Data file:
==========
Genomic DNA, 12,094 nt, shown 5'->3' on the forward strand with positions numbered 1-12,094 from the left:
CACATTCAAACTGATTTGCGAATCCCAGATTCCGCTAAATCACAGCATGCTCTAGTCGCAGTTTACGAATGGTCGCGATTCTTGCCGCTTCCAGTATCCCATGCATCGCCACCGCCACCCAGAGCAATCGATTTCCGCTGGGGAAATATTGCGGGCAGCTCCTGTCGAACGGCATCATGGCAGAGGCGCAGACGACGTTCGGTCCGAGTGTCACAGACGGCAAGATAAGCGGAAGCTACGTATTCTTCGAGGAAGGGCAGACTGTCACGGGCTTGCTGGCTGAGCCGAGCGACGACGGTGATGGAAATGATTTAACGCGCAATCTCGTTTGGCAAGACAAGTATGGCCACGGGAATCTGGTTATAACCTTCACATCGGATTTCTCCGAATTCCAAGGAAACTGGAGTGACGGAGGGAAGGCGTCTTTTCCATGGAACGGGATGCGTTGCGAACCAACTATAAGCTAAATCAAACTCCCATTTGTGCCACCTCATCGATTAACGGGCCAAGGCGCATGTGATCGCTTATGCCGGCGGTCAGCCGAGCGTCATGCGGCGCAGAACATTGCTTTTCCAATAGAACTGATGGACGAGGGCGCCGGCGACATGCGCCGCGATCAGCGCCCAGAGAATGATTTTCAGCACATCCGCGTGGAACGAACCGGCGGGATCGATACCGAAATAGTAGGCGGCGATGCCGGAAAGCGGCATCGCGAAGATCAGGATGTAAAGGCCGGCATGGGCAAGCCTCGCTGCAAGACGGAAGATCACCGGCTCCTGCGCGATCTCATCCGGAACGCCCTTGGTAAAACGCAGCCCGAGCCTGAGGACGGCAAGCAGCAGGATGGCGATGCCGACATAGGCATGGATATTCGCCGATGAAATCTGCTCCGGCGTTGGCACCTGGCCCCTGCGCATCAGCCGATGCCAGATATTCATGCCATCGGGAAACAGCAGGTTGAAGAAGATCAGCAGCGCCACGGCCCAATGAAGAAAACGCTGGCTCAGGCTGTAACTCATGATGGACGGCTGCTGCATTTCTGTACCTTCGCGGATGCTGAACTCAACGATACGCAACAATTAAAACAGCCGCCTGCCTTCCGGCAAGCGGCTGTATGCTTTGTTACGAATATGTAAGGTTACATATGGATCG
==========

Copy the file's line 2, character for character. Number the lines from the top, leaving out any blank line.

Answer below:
CACATTCAAACTGATTTGCGAATCCCAGATTCCGCTAAATCACAGCATGCTCTAGTCGCAGTTTACGAATGGTCGCGATTCTTGCCGCTTCCAGTATCCCATGCATCGCCACCGCCACCCAGAGCAATCGATTTCCGCTGGGGAAATATTGCGGGCAGCTCCTGTCGAACGGCATCATGGCAGAGGCGCAGACGACGTTCGGTCCGAGTGTCACAGACGGCAAGATAAGCGGAAGCTACGTATTCTTCGAGGAAGGGCAGACTGTCACGGGCTTGCTGGCTGAGCCGAGCGACGACGGTGATGGAAATGATTTAACGCGCAATCTCGTTTGGCAAGACAAGTATGGCCACGGGAATCTGGTTATAACCTTCACATCGGATTTCTCCGAATTCCAAGGAAACTGGAGTGACGGAGGGAAGGCGTCTTTTCCATGGAACGGGATGCGTTGCGAACCAACTATAAGCTAAATCAAACTCCCATTTGTGCCACCTCATCGATTAACGGGCCAAGGCGCATGTGATCGCTTATGCCGGCGGTCAGCCGAGCGTCATGCGGCGCAGAACATTGCTTTTCCAATAGAACTGATGGACGAGGGCGCCGGCGACATGCGCCGCGATCAGCGCCCAGAGAATGATTTTCAGCACATCCGCGTGGAACGAACCGGCGGGATCGATACCGAAATAGTAGGCGGCGATGCCGGAAAGCGGCATCGCGAAGATCAGGATGTAAAGGCCGGCATGGGCAAGCCTCGCTGCAAGACGGAAGATCACCGGCTCCTGCGCGATCTCATCCGGAACGCCCTTGGTAAAACGCAGCCCGAGCCTGAGGACGGCAAGCAGCAGGATGGCGATGCCGACATAGGCATGGATATTCGCCGATGAAATCTGCTCCGGCGTTGGCACCTGGCCCCTGCGCATCAGCCGATGCCAGATATTCATGCCATCGGGAAACAGCAGGTTGAAGAAGATCAGCAGCGCCACGGCCCAATGAAGAAAACGCTGGCTCAGGCTGTAACTCATGATGGACGGCTGCTGCATTTCTGTACCTTCGCGGATGCTGAACTCAACGATACGCAACAATTAAAACAGCCGCCTGCCTTCCGGCAAGCGGCTGTATGCTTTGTTACGAATATGTAAGGTTACATATGGATCG